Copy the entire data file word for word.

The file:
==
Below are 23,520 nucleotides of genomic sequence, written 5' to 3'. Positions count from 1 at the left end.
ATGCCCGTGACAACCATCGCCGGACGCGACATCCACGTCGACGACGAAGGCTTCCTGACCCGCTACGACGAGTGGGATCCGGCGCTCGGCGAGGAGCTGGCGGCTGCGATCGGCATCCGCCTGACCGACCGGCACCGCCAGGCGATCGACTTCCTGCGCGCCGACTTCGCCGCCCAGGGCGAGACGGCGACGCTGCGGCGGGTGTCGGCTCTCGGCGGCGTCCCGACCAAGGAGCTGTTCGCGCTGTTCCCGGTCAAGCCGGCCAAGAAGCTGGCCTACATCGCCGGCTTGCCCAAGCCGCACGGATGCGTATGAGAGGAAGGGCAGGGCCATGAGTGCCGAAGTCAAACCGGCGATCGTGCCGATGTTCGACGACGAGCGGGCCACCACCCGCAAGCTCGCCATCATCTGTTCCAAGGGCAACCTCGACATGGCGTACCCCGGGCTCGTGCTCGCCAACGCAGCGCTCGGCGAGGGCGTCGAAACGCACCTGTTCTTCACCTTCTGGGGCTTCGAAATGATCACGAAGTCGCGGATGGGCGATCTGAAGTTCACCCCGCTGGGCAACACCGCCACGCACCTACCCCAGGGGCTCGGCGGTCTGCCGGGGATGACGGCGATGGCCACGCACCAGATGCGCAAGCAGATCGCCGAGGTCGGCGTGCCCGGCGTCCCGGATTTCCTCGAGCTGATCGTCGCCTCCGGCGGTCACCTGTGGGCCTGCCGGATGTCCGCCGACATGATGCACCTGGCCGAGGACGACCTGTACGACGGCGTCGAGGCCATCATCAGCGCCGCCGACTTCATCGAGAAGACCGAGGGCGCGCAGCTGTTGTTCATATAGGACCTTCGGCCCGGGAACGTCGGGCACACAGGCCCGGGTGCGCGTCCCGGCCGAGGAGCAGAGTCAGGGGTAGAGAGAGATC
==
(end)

Below are 23,520 nucleotides of genomic sequence, written 5' to 3'. Positions count from 1 at the left end.
ATGCCCGTGACAACCATCGCCGGACGCGACATCCACGTCGACGACGAAGGCTTCCTGACCCGCTACGACGAGTGGGATCCGGCGCTCGGCGAGGAGCTGGCGGCTGCGATCGGCATCCGCCTGACCGACCGGCACCGCCAGGCGATCGACTTCCTGCGCGCCGACTTCGCCGCCCAGGGCGAGACGGCGACGCTGCGGCGGGTGTCGGCTCTCGGCGGCGTCCCGACCAAGGAGCTGTTCGCGCTGTTCCCGGTCAAGCCGGCCAAGAAGCTGGCCTACATCGCCGGCTTGCCCAAGCCGCACGGATGCGTATGAGAGGAAGGGCAGGGCCATGAGTGCCGAAGTCAAACCGGCGATCGTGCCGATGTTCGACGACGAGCGGGCCACCACCCGCAAGCTCGCCATCATCTGTTCCAAGGGCAACCTCGACATGGCGTACCCCGGGCTCGTGCTCGCCAACGCAGCGCTCGGCGAGGGCGTCGAAACGCACCTGTTCTTCACCTTCTGGGGCTTCGAAATGATCACGAAGTCGCGGATGGGCGATCTGAAGTTCACCCCGCTGGGCAACACCGCCACGCACCTACCCCAGGGGCTCGGCGGTCTGCCGGGGATGACGGCGATGGCCACGCACCAGATGCGCAAGCAGATCGCCGAGGTCGGCGTGCCCGGCGTCCCGGATTTCCTCGAGCTGATCGTCGCCTCCGGCGGTCACCTGTGGGCCTGCCGGATGTCCGCCGACATGATGCACCTGGCCGAGGACGACCTGTACGACGGCGTCGAGGCCATCATCAGCGCCGCCGACTTCATCGAGAAGACCGAGGGCGCGCAGCTGTTGTTCATATAGGACCTTCGGCCCGGGAACGTCGGGCACACAGGCCCGGGTGCGCGTCCCGGCCGAGGAGCAGAGTCAGGGGTAGAGAGAGATC